Five Must-Have Skills for Nonprofit Social Media Managers

Reprinted from NONPROFIT TECH 2.0

Your nonprofit’s social media campaigns are only as good as the social media manager running them. Facebook, Twitter, and Foursquare are not miracle-producers. They are simply tools that can result in high ROI for your nonprofit, but only if the person sharing Status Updates, Twittering, and Checking-in on behalf of your nonprofit has the right skills, experience and training to make social media produce results. These are just some of the required skills necessary for a successful social media manager:

1) The ability and desire to blog.

Fresh content drives the Social Web. Old news does not get shared on Facebook or retweeted on Twitter. Your social media manager needs to be willing to create content on a somewhat regular basis in order to tap into the 24/7 breaking news cycle. Blogging allows your social media manager to easily do that and if the blog is well-designed, then the ROI from blogging can transform your social media campaigns. For many nonprofits, blogging is the missing piece of their social media strategy, and consequently their social media ROI is lackluster at best.

2) Is mobile.

The Mobile Web is here. It’s not some abstract concept of the Next Big Thing. The Internet has gone mobile. That said, the best nonprofit social media managers are sharing and tweeting from location. Some are experimenting with mobile photo and video-sharing and if they aren’t yet, then it’s high on their to-do list, as is experimenting with Foursquare, Gowalla, and Facebook Places. Half the battle of social media success is being an early adopter, and now is the time for early adoption of mobile technology.

3) Is passionate about social media.

A good social media manager must like social media. You can not force staff that have no interest in social media to use it. Their lack of interest will shine through in their tone and personality, or lack their of. That’s the last thing your nonprofit wants.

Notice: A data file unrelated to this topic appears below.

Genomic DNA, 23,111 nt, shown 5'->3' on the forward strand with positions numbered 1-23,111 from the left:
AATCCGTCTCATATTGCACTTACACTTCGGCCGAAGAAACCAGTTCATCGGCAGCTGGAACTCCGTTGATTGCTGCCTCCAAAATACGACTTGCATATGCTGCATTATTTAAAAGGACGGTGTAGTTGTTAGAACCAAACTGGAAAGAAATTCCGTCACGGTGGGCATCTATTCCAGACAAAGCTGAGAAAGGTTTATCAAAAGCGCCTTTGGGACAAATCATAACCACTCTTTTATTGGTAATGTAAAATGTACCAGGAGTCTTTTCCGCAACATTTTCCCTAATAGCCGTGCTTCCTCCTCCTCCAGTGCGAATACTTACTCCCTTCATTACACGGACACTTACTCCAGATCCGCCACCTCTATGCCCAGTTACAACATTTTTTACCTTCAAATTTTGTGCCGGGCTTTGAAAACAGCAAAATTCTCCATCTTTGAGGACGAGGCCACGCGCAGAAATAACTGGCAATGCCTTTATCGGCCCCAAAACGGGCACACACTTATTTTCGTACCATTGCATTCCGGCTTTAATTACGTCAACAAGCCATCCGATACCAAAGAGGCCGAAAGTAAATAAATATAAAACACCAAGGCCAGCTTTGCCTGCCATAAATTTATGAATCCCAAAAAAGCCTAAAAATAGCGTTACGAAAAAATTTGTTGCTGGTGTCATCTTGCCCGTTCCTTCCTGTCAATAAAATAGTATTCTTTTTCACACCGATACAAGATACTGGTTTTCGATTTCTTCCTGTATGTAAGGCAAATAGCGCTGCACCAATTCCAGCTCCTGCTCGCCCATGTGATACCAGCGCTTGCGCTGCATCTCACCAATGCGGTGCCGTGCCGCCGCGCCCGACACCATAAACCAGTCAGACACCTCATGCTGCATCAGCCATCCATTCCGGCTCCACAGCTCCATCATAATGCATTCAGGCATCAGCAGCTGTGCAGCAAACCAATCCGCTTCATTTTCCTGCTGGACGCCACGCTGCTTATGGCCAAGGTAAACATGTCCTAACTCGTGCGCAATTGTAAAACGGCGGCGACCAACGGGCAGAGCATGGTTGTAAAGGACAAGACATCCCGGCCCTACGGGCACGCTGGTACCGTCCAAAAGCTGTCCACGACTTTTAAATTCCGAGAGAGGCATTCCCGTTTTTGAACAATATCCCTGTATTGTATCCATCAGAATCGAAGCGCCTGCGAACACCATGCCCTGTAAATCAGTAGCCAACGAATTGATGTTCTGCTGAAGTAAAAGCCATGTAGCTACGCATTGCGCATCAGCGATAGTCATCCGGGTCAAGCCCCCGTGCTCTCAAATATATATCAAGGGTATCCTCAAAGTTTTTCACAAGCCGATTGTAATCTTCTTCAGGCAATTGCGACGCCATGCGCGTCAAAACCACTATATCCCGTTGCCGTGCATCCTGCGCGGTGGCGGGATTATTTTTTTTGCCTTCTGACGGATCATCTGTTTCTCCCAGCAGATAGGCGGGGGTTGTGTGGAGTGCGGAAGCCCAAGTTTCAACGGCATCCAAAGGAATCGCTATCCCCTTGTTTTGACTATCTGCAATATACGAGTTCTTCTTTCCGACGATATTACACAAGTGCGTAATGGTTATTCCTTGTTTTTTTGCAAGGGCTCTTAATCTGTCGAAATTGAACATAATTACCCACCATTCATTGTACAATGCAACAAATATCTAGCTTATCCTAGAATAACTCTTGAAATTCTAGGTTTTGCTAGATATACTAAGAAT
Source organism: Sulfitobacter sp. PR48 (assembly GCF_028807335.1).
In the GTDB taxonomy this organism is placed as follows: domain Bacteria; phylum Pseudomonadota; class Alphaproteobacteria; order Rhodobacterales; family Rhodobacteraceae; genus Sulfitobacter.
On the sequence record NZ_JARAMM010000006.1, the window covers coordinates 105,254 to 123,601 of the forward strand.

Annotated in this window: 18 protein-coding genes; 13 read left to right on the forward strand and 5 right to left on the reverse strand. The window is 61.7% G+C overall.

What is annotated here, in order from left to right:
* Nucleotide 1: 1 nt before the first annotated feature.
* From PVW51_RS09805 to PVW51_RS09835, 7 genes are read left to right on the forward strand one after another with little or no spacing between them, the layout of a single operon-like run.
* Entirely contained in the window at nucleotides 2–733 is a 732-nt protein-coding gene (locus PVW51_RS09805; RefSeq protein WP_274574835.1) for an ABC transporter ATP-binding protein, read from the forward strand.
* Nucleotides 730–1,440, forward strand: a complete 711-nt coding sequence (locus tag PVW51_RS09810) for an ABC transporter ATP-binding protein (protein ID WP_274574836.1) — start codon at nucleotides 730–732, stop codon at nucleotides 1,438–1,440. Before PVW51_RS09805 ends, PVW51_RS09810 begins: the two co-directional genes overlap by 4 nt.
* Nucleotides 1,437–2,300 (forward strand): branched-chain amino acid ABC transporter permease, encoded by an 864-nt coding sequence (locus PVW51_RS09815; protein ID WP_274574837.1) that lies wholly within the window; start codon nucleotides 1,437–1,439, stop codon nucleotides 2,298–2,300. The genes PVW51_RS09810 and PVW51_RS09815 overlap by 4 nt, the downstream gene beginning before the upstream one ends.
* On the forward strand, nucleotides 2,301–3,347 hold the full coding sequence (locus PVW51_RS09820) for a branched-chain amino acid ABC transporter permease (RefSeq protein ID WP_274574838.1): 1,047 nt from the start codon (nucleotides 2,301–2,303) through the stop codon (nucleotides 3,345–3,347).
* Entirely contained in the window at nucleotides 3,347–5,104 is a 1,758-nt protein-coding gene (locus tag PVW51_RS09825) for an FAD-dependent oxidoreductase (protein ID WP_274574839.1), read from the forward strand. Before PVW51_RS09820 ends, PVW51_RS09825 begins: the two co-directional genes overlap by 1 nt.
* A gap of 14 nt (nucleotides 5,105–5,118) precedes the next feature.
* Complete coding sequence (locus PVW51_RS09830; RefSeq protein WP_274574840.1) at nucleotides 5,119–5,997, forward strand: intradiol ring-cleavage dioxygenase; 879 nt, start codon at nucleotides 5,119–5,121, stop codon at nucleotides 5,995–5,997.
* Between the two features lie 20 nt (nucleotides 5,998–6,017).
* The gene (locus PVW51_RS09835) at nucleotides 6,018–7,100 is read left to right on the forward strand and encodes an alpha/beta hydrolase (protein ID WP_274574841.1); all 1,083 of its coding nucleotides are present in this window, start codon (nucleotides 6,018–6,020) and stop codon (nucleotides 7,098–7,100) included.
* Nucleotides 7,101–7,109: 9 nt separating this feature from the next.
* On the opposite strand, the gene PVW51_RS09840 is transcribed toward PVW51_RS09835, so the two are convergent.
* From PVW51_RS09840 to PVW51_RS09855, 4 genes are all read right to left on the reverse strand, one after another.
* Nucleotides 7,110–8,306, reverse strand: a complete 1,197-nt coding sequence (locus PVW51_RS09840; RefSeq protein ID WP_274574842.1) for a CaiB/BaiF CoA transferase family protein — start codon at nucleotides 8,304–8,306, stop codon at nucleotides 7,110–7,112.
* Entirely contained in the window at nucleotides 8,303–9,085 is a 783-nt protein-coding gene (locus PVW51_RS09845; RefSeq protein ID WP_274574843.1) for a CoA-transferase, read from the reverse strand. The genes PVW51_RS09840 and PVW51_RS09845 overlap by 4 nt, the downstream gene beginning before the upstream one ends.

4) Has experience in Web 1.0 communications i.e., website, e-newsletter and “Donate Now” campaigns.

No offense to the interns (really), but one of the biggest mistakes nonprofits have made is assuming that because someone is 21 and has been using Facebook since they were 17, then they of course they must also know how to use Facebook for marketing. Wrong. So wrong. The best social media managers have at least one or two years experience in crafting Web content, managing an e-newsletter, and launching “Donate Now” campaigns. Those skills and background are absolutely necessary to get the bigger picture of successful online communications and development in the era of the Social, and now also Mobile Web.

That said, if your nonprofit can not afford a social media manager with experience in Web 1.0, then please at the very least make sure your interns are properly trained. Trust me, as someone who monitors hundreds of nonprofits on social media daily, many are in desperate need of training. Whether you take my webinars, or those offered by TechSoup or Idealware, the vast majority social media volunteers and interns with no professional experience in online communications and fundraising absolutely need professional training.

5) Is friendly, patient and responsive.

Over the years I have experienced all kinds of personalities on social media, and the one’s that stand out and have enticed me to become more interested in their nonprofit are those that are friendly and readily available to respond to comments and questions. The collective nonprofit online personality is one of courtesy, generosity, and humility. A good social media manager keeps their ego in check and approaches their communities from the prospective of providing service and fostering social good.


The Ecologist guide to turning ‘clicktivists’ into activists

Reprinted from Ecologist

Christine Ottery

25th March, 2011

Continuing our series on how to successfully campaign, Christine Ottery reports on the best ways to motivate armchair activists to take offline action – and gets tips from some of those who’ve pioneered new forms of protest